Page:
People have been arguing over the most venomous snakes for as long as I can remember (and I've been keeping and researching snakes for more than 20 years).
The reason there is so much dispute over the most venomous snakes in the world is because people judge them by different criteria, and this inevitably leads to arguments.
For example, some people build their lists of the most venomous snakes by using the LD50 test. LD50 stands for lethal dose 50 percent. In the case of snake venom LD50 is a scale used to measure the potency of a snake's venom. It refers to the amount of venom that, when given all at once, kills 50 percent of the animals tested (mice, in this case).
Other people create lists of the most venomous snakes in the world by considering the venom yield, meaning the amount of venom the snake can produce with a given bite.
Thus, you can probably find dozens of lists that claim to contain the "Top 10 Most Venomous Snakes" in the world, and many of these lists will conflict with each other.
Most Venomous Does Not Mean Most Dangerous
While I'm at it, I'd like to clear up another important point regarding venomous snakes. Many people create lists of what they claim are the "most dangerous" snakes in the world, and they will simply list ten of the most venomous snake as ranked by the LD50 tests mentioned above.
But there is a big difference between a highly venomous snake and a highly dangerous snake. Many snakes that are high on the venom charts are shy and reclusive, and therefore account for very few human fatalities. How could you put such snakes on a list of the world's most dangerous snakes?
On the flip side of that coin, there are certain venomous snakes that, while they do not rank in the top-ten most venomous, still account for a large number of human fatalities each year. This might be because that particular snake is found in highly populated areas far from medical care, that the snake is comparatively more aggressive toward humans, or a combination of these factors.
A good example of this would be the saw-scaled viper (Echis carinatus), which accounts for a relatively high number of deaths in Sri Lanka. While it is certainly highly venomous, the saw-scaled viper does not appear on any top-ten lists of "most venomous snakes." However, it accounts for more deaths than any other snake within its range, largely because of its habit of hiding itself in areas trafficked by humans.
My point is, you cannot make a list of the most venomous snakes in the world and refer to them as the "most dangerous" snakes ... nor the opposite. They are two separate things, and they need to be treated as such.
To echo that sentiment, here's an excerpt from a Princeton University Press interview with Mark O'Shea, snake expert, TV personality and author of the book Venomous Snakes of the World:
"The most dangerous snake is not the most venomous. The most venomous snakes are taipans, Australian brown snakes and sea snakes but they have small venom yields and few snakebites to humans and few human fatalities in the scheme of things ... with that in mind I have encountered many dangerous snakes from rattlers to cobras, sea snakes to desert vipers but I regard the most dangerous snake I have encountered to be the Sri Lankan Russell's viper..."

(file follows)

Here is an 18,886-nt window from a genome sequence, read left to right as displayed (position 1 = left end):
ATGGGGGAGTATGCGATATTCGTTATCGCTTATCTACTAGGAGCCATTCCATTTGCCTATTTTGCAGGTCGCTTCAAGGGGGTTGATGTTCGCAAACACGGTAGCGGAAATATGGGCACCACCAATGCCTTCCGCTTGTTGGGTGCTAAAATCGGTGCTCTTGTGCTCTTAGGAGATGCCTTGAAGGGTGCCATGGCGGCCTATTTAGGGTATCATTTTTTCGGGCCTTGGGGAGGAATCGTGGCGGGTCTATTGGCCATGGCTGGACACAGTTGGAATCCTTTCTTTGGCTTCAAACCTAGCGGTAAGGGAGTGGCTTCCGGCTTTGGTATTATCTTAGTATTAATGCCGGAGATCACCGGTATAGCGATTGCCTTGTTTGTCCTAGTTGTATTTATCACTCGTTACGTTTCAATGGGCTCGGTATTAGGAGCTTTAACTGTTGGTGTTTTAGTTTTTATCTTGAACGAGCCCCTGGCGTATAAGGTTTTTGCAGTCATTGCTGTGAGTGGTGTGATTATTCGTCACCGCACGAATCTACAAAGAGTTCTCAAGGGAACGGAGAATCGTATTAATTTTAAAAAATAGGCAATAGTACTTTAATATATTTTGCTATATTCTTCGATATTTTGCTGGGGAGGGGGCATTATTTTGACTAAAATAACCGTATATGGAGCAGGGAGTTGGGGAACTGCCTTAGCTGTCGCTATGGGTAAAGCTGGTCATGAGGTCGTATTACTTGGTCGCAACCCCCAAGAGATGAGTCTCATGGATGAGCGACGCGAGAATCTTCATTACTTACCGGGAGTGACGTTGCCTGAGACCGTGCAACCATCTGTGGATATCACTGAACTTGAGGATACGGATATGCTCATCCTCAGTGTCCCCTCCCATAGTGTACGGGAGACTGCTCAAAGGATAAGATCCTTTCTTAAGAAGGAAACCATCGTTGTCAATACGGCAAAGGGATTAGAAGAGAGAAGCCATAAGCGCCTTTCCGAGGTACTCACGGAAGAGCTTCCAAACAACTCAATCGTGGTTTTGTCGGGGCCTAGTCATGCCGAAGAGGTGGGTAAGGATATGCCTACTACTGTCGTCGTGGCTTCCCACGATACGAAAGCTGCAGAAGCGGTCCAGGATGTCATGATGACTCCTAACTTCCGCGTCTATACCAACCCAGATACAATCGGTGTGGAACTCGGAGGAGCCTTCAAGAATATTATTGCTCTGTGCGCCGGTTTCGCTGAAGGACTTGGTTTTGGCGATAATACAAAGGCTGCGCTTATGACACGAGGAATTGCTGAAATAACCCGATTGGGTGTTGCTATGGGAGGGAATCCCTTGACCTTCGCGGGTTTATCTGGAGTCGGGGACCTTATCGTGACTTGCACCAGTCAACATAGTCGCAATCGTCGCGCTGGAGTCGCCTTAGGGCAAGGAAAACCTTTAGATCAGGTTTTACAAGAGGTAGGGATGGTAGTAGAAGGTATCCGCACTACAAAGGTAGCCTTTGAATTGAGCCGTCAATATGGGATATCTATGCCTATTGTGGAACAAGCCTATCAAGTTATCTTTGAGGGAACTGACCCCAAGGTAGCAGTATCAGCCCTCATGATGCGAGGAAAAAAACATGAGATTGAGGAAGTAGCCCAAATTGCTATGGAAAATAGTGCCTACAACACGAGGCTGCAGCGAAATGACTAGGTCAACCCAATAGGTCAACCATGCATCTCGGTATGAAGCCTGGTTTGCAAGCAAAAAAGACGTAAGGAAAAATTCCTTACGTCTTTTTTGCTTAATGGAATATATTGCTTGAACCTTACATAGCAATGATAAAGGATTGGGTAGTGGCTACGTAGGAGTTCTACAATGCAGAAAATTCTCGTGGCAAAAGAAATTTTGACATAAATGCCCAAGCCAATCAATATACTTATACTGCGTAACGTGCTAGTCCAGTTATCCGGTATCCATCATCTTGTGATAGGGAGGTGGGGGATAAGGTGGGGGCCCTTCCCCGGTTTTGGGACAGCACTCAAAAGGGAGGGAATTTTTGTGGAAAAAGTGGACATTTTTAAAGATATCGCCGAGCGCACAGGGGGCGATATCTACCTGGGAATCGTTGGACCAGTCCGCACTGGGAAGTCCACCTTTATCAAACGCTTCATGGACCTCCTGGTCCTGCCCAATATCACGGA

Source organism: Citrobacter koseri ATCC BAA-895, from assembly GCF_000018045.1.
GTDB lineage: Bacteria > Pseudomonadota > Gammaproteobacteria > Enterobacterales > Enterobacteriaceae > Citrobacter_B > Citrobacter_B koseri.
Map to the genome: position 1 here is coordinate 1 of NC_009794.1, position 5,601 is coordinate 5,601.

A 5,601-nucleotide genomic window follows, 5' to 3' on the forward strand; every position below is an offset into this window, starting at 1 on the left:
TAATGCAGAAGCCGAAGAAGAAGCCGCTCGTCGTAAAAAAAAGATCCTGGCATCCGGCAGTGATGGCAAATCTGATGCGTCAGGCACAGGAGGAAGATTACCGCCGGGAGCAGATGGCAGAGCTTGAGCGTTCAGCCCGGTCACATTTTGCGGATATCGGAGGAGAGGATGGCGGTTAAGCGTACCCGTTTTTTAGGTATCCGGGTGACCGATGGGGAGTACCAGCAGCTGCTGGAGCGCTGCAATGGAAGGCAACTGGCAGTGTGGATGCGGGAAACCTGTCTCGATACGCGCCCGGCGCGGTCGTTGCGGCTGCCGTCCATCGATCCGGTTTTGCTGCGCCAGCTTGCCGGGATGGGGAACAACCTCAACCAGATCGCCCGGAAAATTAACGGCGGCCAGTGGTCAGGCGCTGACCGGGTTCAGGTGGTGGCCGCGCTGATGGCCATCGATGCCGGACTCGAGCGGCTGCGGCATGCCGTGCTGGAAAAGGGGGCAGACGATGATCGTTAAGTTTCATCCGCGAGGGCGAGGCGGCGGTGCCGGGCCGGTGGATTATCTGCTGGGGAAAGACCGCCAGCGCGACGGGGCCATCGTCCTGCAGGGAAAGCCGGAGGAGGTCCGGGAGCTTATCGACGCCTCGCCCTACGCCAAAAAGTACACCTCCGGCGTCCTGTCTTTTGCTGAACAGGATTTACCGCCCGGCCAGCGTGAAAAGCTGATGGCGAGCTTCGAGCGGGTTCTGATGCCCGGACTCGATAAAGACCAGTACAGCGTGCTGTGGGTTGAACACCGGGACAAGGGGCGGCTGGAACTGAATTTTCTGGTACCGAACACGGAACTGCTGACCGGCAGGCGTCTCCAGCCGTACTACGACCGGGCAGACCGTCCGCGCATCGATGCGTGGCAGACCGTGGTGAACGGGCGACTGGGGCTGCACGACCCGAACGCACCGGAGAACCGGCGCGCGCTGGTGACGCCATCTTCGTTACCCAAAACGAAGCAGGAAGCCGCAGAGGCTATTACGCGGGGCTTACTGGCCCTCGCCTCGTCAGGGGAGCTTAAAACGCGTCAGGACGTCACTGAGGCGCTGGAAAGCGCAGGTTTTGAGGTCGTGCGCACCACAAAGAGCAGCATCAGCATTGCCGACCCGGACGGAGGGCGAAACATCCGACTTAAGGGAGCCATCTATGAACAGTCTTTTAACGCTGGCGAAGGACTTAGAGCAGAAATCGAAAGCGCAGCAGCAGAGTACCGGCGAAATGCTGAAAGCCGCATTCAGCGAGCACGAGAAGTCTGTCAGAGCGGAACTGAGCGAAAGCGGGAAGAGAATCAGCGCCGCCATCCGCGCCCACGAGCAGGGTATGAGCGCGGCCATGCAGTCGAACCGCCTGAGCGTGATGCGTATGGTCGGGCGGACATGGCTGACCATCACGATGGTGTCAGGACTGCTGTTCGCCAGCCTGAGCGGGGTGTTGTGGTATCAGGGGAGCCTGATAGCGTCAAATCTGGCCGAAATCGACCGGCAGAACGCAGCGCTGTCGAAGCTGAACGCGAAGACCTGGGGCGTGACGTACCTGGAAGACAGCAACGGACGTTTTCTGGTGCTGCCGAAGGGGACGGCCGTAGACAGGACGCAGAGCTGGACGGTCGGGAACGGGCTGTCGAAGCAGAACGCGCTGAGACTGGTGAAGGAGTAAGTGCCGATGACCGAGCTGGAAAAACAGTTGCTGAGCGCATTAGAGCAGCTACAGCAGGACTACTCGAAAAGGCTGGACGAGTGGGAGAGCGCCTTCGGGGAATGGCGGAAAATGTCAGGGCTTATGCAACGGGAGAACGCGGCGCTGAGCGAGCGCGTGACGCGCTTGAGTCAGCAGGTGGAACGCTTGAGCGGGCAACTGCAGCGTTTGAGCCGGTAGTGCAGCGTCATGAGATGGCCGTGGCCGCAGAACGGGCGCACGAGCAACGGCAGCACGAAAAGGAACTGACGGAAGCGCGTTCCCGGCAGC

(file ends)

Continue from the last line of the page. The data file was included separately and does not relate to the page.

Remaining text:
Most Venomous Snake - Meet the Inland Taipan
Despite all of the semantic arguments and scientific disputes, there is one fact that most people seem to agree on. The most venomous snake, measured by the LD50 test or any type of criteria, is the inland taipan snake of Australia.
The inland taipan (Oxyuranus microlepidotus) possesses the most toxic venom of any snake in the world. But here again, that does not necessarily mean that the inland taipan -- also known as the fiece snake -- is the "most dangerous" or deadliest snake in the world. As we discussed, most venomous does not always translate to most dangerous.
In fact, the inland taipan proves this point for me. Worldwide, more than 40,000 people die each year from venomous snakebite. But Australia only has 2 - 3 snakebite deaths each year. So how can a continent with the world's most venomous snake, the inland taipan, have such a relatively low number of snakebite deaths each year? The answer, of course, is that the inland taipan, while highly venomous, is not one of the deadliest snakes in the world.
Sure, it has lethal venom with the potential to kill humans, but there is a world of difference between potentiality and reality. The inland taipan is the world's most venomous snake by most standards, but is by far NOT the world's deadliest snake.
* You may republish this article online if you keep the author's bio below with the active hyperlinks to the author's site. Copyright 2007, Brandon Cornett.
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Brandon Cornett is the publisher of Reptile Knowledge, a website full of reptile information, photos and more. Learn more about the most venomous snakes and many other reptile species by visiting http://www.reptileknowledge.com